Make a point to invest in a hobby. When you’re overworked, your hobby can be the first thing you eliminate from your schedule because you don’t have the same time to devote to it. However, scheduling time for your hobby has positive impacts on your well-being. You’ll likely feel less stressed and less fatigued because you’ll be tapping into a passion, which can in turn bring more energy to your life. 

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5. Ask your network for help. 

Depending on the severity of your burnout, you may need some help overcoming your symptoms. If your exhaustion at work is caused by work stress, your supervisor may be able to help. But you may need to make more time for self-care too, which may involve asking a partner to take care of errands or chores so you can exercise, or looking into a professional service to take away a chore so you can have more time for a hobby or passion.  

6. Seek out professional help. 

If you feel as though your burnout can’t be treated by speaking with your supervisor, setting boundaries, or other means we’ve discussed, consider seeking professional help. Although burnout is not a recognized medical condition, it is real and there are professionals who can help you talk through the situation.  

It may be worth seeking a career counselor to discuss your career path and reevaluate your goals, or meeting with a therapist who can help you identify some of the more negative feelings you’re experiencing. You might even consider asking your HR department if there are resources you can use to deal with workplace stress. 

Learn more: Career Coaching: Finding a Coach That Fits Your Needs

7. Know when it’s time to move on.

In some cases, the healthiest option may be to find a new opportunity. To help you make that decision, consider beginning a new job search when: 

  • A solution can’t be reached at work

  • Working after hours is expected

  • Your workload is too heavy with no end in sight

  • Your work fatigue interferes with your personal life

  • A work-life balance isn’t obtainable

If you do decide to seek out another position, be sure to leave your current company on good terms even if your experience hasn’t been overly positive. 

Learn more: How to Write a Resignation Letter 

Tips for preventing future burnout 

Whether you work to make your day-to-day role more energizing or leave and seek out a new position, it’s important to keep work exhaustion from returning. Here are some preventative steps to take:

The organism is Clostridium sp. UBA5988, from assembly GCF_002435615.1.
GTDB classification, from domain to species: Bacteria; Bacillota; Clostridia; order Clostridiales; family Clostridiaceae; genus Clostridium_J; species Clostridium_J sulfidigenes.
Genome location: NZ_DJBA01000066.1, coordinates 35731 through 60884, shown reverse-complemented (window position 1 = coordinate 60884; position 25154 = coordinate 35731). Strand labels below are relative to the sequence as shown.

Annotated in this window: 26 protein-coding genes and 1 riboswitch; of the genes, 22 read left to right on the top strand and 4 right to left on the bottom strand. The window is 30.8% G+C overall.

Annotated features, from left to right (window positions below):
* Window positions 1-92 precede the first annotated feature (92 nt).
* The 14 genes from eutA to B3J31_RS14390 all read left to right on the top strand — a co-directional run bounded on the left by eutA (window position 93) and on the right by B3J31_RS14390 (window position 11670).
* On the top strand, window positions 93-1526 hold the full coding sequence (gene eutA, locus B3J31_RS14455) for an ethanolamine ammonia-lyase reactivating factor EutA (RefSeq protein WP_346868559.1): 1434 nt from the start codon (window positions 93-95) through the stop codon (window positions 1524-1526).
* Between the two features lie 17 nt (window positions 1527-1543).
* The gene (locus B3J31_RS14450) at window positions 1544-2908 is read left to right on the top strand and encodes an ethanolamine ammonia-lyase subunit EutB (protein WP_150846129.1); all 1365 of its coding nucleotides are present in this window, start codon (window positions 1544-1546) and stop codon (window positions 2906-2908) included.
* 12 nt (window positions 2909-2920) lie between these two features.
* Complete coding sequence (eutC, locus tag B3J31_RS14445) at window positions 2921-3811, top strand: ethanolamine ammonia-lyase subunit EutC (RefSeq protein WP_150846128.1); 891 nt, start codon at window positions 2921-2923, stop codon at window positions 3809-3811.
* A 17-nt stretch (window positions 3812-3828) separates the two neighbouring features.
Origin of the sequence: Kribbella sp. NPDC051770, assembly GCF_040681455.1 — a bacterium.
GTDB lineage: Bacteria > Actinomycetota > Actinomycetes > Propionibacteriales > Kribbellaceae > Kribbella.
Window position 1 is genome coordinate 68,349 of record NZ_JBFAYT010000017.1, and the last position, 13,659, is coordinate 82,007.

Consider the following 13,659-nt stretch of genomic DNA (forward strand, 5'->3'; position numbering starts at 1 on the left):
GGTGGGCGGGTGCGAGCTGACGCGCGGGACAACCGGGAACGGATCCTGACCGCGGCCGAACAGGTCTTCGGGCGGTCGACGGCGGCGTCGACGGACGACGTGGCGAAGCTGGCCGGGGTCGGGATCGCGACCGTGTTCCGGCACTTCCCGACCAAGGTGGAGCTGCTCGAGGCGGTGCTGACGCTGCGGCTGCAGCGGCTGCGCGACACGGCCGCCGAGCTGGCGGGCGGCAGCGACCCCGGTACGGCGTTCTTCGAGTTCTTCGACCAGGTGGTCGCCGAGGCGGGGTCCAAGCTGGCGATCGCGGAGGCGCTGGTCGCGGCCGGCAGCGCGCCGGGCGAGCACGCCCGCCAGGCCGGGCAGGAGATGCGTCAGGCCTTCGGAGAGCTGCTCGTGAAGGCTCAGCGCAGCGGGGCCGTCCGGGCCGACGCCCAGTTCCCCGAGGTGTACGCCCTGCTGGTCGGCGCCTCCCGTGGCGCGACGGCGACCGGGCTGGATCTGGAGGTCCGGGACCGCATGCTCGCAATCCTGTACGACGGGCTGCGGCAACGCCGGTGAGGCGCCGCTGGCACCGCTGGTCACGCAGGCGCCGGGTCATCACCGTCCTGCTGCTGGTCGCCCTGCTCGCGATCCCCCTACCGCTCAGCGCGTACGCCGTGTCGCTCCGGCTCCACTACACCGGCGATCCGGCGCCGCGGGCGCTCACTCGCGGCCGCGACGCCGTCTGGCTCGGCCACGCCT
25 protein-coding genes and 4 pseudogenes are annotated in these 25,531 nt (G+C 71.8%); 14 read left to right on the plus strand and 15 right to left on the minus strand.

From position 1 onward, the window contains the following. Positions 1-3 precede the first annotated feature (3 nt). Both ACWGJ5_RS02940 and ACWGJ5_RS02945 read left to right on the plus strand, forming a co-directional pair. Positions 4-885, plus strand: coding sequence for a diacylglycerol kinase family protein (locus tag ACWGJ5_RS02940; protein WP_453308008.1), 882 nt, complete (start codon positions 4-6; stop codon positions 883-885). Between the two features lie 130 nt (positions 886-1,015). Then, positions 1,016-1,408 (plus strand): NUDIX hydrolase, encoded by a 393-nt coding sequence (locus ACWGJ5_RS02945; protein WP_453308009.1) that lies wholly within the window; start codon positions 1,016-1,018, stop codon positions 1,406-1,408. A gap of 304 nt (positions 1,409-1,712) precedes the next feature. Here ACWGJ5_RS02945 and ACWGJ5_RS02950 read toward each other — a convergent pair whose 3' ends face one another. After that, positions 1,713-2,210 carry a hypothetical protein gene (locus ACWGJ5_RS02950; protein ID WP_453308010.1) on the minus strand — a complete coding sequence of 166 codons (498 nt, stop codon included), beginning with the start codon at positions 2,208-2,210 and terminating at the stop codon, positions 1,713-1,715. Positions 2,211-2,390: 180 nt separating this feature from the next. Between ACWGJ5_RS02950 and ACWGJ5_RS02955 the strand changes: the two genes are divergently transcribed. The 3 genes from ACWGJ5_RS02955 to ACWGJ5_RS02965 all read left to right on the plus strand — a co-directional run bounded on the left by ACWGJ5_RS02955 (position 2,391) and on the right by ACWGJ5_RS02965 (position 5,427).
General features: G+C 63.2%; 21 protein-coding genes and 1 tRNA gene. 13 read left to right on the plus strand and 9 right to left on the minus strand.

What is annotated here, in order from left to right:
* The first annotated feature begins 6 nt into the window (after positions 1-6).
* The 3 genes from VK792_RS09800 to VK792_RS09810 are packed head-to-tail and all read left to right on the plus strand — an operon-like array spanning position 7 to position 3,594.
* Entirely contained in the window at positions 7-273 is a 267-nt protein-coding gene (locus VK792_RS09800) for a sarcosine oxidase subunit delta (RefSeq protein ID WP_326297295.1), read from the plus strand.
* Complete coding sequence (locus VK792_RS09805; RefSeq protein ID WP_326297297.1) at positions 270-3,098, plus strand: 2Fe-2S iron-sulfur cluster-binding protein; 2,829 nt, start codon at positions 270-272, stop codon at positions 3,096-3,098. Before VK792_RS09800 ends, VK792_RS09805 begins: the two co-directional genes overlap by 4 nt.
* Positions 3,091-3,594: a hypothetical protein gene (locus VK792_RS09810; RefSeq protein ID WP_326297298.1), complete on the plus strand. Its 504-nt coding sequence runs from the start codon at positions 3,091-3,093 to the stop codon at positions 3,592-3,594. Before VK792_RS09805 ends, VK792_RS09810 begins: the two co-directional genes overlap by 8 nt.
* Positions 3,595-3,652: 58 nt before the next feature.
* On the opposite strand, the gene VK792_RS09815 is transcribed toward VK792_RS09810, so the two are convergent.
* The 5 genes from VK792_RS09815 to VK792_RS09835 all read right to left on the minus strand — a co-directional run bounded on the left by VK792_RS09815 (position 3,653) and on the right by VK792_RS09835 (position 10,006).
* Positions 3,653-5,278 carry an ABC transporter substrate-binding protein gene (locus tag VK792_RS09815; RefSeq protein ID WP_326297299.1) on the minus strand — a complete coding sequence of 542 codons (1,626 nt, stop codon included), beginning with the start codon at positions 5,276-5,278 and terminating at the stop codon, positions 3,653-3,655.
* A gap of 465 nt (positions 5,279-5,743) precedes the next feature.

Reevaluate your perspective. 

Your perspective often defines a situation, whether it’s good or bad. Developing gratitude for what you’re learning, or what your job is preparing you to move on to, or for the relationships you have with your coworkers (even if you don’t enjoy the work) can all help you shift your focus from the negative to the positive. 

Schedule your day differently.

As much as possible, schedule your day to meet your needs. For example, if you’re most productive in the morning, schedule your most pressing tasks accordingly. Consider taking a walk during your lunch break, workout before you go to work, or ask for “no meeting Mondays” to help improve your mindset and productivity.

Stay focused on self-care.

You should continue self-care routines even when you’ve alleviated work exhaustion. Try to keep a routine sleep schedule, don’t answer emails in the evening, and take advantage of any vacation time you’re offered. Being diligent about self-care will help stave off stress and tiredness. 

Look for growth opportunities.

Sometimes burnout occurs when we stop growing at work. Look for additional growth opportunities that you can take advantage of, such as conferences, opportunities to mentor others, or promotions. 

Be picky about your next job.

If you decide that it’s better to find another job, be selective to ensure you’re moving into a more energizing opportunity. Sit down and write out your ideal job description. What duties would it include? What kind of culture would it have? From that list, you can then begin identifying companies that align with your needs and look for relevant openings.  

Explore further

Learn more about the growing stress of work and how to develop better resilience to it with a course like Build Personal Resilience from Macquarie University or Foundations of Positive Psychology from the University of Pennsylvania. 

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Article sources

1. Indeed. “Employee Burnout Report: Covid-19's Impact and 3 Strategies to Curb It, https://www.indeed.com/lead/preventing-employee-burnout-report." Accessed March 30, 2022.

2. CUNY Graduate Center. “Understanding Workplace Burnout as Depression, https://www.gc.cuny.edu/news/understanding-workplace-burnout-depression."  Accessed March 30, 2022.

3. Mayo Clinic. "Know the Signs of Job Burnout, https://www.mayoclinic.org/healthy-lifestyle/adult-health/in-depth/burnout/art-20046642." Accessed March 30, 2022